The Debt Ceiling Crisis: America At Its Worst

After months of murmurs and mounting fears and misleading rants, we stand on a historically-devastating precipice.  One the likes of which the United States has never seen.  And, even if – hope against hope, reason against reason – a debt ceiling compromise IS reached before August 2nd, this process has done irrevocable harm to the United States, its standing in the world, and the “inevitably” of sovereign debt in the world’s markets.  We have gone from the “best bet” in the financial, political, and geo-political world to, well, laughing stock and lesson-learned in political extremism.

And, frankly, America, we deserve what we get.

First, when this debt ceiling debate “began” (at least a few months ago), we Americans, a particularly politically uninvolved lot (and why shouldn’t we be?  Ours has been a relatively-safe” – particularly for the white, middle-class – society for nearly a century), assumed it was “politics as usual.”  “Those jokers in Washington!” was the general refrain.  Ultimately, most thought, they’ll figure it out.  I’m going to go hang out at the cabin now (a biased reference, given my Wisconsin-farm-girl-roots), thank-you-very-much.

Next, we turned to Wall Street and the “markets.”  In the past few weeks, we’ve heard over and over and over, “Hey, the markets aren’t panicking.  Why should we?”  All-together now: UGH. Why the general public continues to think finance people understand policy (the process and implications) baffles the mind (and as a dual MBA/Masters in Public Policy graduate of the University of Chicago, I know of which I speak.  WALL STREET DOES NOT UNDERSTAND POLICY (and, yes, I’d argue mostly the reverse, as well)).  The fact that the markets didn’t “react” as this crisis loomed proved nothing, other than the folly implied in our thinking the very people who couldn’t read their OWN businesses and markets the last decade had something viable and informative to say about Congressional policies.  A personal plea: please, for the love of God, STOP LOOKING TO WALL STREET TO UNDERSTAND WHAT’S GOING ON IN WASHINGTON.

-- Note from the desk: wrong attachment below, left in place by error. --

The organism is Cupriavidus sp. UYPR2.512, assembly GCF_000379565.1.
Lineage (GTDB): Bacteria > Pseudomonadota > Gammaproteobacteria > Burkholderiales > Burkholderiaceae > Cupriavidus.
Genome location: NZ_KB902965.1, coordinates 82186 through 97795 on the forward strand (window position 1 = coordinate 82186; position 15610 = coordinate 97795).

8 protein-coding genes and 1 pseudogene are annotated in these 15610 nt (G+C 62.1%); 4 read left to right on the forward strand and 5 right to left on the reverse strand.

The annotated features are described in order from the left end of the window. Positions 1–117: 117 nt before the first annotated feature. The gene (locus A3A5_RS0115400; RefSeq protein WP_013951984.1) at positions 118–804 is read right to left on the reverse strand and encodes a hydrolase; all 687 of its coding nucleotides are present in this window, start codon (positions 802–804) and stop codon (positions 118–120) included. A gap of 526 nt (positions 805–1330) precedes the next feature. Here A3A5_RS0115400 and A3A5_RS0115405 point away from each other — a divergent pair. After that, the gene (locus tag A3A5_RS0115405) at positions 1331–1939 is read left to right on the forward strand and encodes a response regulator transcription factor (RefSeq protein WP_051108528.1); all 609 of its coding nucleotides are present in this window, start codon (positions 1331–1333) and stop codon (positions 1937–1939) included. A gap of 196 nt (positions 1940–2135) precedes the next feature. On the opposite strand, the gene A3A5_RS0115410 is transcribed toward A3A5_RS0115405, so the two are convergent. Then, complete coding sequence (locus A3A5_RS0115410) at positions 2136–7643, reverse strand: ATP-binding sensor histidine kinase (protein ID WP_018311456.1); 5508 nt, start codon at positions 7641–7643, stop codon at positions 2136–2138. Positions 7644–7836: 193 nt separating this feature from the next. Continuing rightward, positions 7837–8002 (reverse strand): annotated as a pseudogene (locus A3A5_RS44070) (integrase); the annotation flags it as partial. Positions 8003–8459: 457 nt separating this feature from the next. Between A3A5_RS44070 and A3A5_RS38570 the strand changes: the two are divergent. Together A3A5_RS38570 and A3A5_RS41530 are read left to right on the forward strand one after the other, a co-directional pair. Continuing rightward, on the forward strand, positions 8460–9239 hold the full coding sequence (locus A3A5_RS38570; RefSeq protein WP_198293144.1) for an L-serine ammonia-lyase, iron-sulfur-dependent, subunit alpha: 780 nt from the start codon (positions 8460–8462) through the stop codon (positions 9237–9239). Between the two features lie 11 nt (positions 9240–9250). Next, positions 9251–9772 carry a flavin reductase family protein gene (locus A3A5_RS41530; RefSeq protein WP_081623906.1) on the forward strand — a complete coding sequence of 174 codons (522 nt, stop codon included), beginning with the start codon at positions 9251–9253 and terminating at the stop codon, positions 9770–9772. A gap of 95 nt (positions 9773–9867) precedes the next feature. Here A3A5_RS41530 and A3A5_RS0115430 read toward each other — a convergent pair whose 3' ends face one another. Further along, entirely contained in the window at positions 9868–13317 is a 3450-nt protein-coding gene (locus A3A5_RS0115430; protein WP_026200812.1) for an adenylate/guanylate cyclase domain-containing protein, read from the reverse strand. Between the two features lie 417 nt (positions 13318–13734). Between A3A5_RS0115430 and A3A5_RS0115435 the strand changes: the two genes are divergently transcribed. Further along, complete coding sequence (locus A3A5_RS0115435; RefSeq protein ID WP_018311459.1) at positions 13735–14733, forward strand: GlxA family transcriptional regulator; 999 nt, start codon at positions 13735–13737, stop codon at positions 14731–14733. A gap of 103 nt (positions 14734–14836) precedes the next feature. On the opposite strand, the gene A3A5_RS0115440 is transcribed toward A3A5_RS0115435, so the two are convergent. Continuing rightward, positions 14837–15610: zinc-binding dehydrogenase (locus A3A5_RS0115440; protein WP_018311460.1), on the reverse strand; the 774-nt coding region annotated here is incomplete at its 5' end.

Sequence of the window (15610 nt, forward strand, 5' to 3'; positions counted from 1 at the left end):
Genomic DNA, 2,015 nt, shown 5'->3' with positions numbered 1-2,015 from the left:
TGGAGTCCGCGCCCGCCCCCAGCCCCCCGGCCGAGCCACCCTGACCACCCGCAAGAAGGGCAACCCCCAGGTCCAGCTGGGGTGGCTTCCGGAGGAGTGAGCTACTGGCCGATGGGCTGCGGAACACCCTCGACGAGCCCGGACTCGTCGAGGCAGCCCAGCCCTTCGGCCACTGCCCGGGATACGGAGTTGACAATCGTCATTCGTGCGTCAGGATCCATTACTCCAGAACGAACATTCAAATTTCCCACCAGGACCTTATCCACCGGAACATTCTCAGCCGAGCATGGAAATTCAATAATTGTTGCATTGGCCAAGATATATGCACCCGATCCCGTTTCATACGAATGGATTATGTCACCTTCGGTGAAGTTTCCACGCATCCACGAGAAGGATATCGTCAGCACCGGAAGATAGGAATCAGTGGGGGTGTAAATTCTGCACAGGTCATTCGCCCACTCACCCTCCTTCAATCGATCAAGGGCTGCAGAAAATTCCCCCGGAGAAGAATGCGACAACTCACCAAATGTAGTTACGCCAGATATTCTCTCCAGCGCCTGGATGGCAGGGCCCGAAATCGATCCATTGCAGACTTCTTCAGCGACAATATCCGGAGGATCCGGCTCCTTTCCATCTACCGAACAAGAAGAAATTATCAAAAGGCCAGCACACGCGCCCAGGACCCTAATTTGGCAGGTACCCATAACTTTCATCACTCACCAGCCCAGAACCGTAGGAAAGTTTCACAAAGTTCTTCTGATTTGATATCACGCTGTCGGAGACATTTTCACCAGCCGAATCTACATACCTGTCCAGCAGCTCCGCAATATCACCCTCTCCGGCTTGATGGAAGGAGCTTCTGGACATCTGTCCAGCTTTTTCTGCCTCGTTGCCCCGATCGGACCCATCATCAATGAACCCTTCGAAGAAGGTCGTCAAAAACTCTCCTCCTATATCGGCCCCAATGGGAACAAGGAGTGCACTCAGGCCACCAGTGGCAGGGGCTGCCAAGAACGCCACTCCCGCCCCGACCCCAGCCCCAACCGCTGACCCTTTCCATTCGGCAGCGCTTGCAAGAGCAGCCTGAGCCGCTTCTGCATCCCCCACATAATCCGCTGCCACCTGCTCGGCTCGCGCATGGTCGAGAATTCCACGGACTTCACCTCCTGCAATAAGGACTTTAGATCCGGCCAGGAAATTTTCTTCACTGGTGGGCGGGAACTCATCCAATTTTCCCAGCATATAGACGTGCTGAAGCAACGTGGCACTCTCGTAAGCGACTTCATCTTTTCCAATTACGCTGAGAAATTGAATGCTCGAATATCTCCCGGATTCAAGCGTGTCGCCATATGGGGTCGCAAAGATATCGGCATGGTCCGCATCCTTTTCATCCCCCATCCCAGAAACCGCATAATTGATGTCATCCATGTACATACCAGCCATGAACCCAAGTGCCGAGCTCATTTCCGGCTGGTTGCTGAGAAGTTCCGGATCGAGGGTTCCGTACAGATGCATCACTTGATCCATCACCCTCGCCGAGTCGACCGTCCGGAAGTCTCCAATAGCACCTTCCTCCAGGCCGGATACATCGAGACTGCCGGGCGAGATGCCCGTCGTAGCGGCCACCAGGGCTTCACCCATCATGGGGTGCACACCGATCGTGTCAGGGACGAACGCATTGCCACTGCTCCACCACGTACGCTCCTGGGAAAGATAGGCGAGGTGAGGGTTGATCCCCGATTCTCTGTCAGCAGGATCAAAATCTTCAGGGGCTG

Finally, in the past few days and weeks, America’s started paying attention.  Like the end of a semi-popular reality show, America’s debt ceiling crisis has started to mildly interest the “average American” (and absolutely fascinate every rich, white guy worried he may, as a result of our deficit, be forced to become a paying-member of society).  So, America’s tuned in just in time to catch right-wing extremists push UNTENABLE plans (cutting spending by 40% in a recession, a decades-long depression makes), mis-quote historical paragons of political thought (my favourite?  The Tea Party co-opting Churchill as a Trans-Atlantic hero to “prove” the party’s economic theory.  Churchill.  Really? The man whose first budget as Chancellor of the Exchequer drove the UK into a crippling financial and industrial depression is sound intellectual proof of fiscal responsibility?), and made such laughably simple analogies to “family checkbooks,” they more revealed the Tea Party’s economic ignorance than proved any intellectual points (to those of us paying attention the entire time).

So…where does this all leave America, this weekend before all hell may break loose?

Well, obviously, we’re f#cked.  Through a combination of policy, economic, and geo-political optimism and ignorance, our country has ignored its way into a lower credit rating (can’t wait to hear middle-class conservatives b1tch about how everything’s “so much more expensive” – including their parents’ medical care and housing), lesser political stature, and an overall economic sink-hole from which we may not emerge for years – if not decades.  Even if a last-minute plan passes (with Americans FINALLY watching), irrevocable damage has been done to this country (mostly due to a combination of American indifference and the Tea Party’s extremist and fascist approach to this traditionally non-contentious process).

I, like most people I’m sure, desperately hope we come to terms on this before August 2nd (without, of course, hurting the poorest of the poor – a main, ill-informed, and lazy tenet of the Tea Party philosophy).  If that’s the case, what are the best lessons to be learned in all this?

We must start paying attention.  And stop treating the Tea Party like any kind of legitimate group and more like the ill-informed, angry, and historically-illiterate (meaning illiterate of history, not unable to read) group it is. And, finally, we start taking the separation of business-and-government seriously.  And become better-informed and more active on all fronts.

For the love and good of our great country.

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